Early childhood programs and possible new federal funds

Education Week published an article on May 9 that covered some possible federal encouragement for states to invest more in early childhood programs.  The recent federal budget deal gave the U.S. Department of Education $700 million to have a new competitive federal grant programs for states doing educational reform.

According to Education Week, the federal Department of Education is thinking of devoting a significant chunk of these new funds, or even the entire amount, to encourage innovative state efforts in early childhood education.

How can the federal government best use some sizable chunk of this $700 million to encourage better early childhood education systems?

Compared to the overall need for early childhood programs in the U.S., $700 million is not large. In my book Investing in Kids, I estimate that universal pre-K for the U.S. would cost around $14 billion. High-quality full-time child care and preschool for all disadvantaged children from birth to age 5 would cost around $40 billion.

On the other hand, according to the National Institute for Early Education Research (NIEER), overall state funding for pre-k is about $5.4 billion. And according to the Education Week article, Steve Barnett of NIEER estimates that full funding of pre-k for all disadvantaged children would cost about $2 billion. Finally, high-quality evaluation of all state-funded early childhood programs could probably be accomplished at a cost less than $700 million. Therefore, particularly if the federal government’s efforts are focused, it might do appreciable good in at least a few states.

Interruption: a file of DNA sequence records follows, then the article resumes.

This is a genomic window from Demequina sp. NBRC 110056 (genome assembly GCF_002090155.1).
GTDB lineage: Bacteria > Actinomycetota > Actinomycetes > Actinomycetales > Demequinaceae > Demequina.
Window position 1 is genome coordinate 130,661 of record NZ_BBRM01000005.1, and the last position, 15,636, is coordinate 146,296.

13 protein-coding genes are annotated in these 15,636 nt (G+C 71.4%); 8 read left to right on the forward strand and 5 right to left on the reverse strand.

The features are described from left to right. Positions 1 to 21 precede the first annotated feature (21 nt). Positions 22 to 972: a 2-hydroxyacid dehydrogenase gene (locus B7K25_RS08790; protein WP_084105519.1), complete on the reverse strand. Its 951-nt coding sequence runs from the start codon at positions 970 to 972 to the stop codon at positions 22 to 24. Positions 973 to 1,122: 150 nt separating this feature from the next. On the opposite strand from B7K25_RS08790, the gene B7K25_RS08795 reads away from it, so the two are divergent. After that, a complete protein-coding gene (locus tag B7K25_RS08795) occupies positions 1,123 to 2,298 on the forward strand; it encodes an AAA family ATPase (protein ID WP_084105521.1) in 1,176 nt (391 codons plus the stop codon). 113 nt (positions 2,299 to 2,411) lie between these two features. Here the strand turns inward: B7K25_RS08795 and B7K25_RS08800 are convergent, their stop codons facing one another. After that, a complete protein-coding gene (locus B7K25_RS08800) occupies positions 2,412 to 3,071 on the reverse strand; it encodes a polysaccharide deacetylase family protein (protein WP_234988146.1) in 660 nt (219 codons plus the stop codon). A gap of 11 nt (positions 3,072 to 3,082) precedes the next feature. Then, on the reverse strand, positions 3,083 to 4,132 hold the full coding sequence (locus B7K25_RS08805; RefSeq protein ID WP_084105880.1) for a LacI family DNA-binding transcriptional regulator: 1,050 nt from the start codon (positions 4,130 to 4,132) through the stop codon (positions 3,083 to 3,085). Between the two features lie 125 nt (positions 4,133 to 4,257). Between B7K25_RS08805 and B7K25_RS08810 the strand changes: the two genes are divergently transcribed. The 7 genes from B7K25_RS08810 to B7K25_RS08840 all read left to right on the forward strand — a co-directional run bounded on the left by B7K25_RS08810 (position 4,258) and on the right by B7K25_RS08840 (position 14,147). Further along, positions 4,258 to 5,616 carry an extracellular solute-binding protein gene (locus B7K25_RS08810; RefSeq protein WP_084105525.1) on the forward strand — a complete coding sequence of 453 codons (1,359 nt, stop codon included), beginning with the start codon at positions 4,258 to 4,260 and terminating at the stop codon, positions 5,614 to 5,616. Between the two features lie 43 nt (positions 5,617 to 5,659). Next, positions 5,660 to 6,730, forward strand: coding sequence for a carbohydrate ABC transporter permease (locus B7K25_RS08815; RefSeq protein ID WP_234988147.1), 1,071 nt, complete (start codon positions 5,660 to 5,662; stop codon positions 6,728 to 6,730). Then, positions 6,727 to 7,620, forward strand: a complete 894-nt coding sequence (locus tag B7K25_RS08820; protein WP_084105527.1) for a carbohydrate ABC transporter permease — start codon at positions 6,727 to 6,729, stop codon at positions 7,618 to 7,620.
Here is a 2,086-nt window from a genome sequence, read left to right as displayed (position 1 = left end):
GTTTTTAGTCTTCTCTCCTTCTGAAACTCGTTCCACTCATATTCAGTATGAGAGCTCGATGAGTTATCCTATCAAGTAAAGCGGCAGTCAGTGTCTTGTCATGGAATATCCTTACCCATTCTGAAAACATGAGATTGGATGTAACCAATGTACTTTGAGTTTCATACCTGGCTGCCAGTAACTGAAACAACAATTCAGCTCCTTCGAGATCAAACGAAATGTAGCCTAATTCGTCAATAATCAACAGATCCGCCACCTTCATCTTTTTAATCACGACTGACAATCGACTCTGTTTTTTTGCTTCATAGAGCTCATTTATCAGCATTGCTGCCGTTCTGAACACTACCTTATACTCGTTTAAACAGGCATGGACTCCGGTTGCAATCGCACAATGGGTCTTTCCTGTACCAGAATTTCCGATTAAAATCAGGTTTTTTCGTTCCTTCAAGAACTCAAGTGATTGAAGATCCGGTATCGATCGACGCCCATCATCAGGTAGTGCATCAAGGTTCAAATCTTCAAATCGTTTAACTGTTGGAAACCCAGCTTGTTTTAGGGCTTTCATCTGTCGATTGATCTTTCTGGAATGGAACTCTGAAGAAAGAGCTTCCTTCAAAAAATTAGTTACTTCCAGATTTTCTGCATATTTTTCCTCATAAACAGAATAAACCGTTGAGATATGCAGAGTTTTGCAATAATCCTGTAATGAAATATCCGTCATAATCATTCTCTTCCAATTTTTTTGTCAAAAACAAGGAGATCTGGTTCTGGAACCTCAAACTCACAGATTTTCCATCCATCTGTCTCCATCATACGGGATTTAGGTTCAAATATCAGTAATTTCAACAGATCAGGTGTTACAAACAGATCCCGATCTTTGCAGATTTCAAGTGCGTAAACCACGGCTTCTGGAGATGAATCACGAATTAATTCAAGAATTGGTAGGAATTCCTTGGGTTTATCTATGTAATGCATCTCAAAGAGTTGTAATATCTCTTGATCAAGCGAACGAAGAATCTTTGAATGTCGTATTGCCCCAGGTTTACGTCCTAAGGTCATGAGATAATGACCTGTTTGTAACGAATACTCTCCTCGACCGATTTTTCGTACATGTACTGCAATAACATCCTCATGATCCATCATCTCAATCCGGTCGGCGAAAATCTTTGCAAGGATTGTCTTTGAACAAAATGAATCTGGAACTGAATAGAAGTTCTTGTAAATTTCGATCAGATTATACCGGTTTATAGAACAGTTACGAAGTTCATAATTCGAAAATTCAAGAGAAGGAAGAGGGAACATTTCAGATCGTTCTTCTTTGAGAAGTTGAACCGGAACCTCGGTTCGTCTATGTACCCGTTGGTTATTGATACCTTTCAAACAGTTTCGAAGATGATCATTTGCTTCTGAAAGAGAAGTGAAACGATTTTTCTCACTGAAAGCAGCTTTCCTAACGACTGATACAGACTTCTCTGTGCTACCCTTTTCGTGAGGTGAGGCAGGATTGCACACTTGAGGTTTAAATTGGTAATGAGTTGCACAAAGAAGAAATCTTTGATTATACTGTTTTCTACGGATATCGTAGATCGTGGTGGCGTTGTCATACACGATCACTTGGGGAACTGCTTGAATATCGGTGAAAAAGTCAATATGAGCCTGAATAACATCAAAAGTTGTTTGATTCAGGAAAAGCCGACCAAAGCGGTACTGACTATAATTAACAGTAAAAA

In my opinion, a federal effort to encourage state programs in early childhood education should focus on encouraging quality. To get funds, states should have to provide plans for what incentives and training the state is providing to improve the quality of early childhood programs.  States should also have to provide plans for better evaluation of early childhood programs. (For example, for pre-k programs, this could include regression discontinuity evaluations.)

As part of the federal program, participating states should be provided with sufficient funds to allow some significant expansion of quality slots in preschool and/or child care programs. Such significant expansion requires that relatively few states be targeted by the proposed program.  I think states should be given flexibility in how to use these additional slots, in terms of age range of children included and in which children are targeted for participation in these additional slots. Given the range of conditions in the various states, how programs should best be expanded may vary greatly across the states. We should not assume that there is one correct federal answer on how to expand these programs.

About timbartik

Tim Bartik is a senior economist at the Upjohn Institute for Employment Research, a non-profit and non-partisan research organization in Kalamazoo, Michigan. His research specializes in state and local economic development policies and local labor markets.
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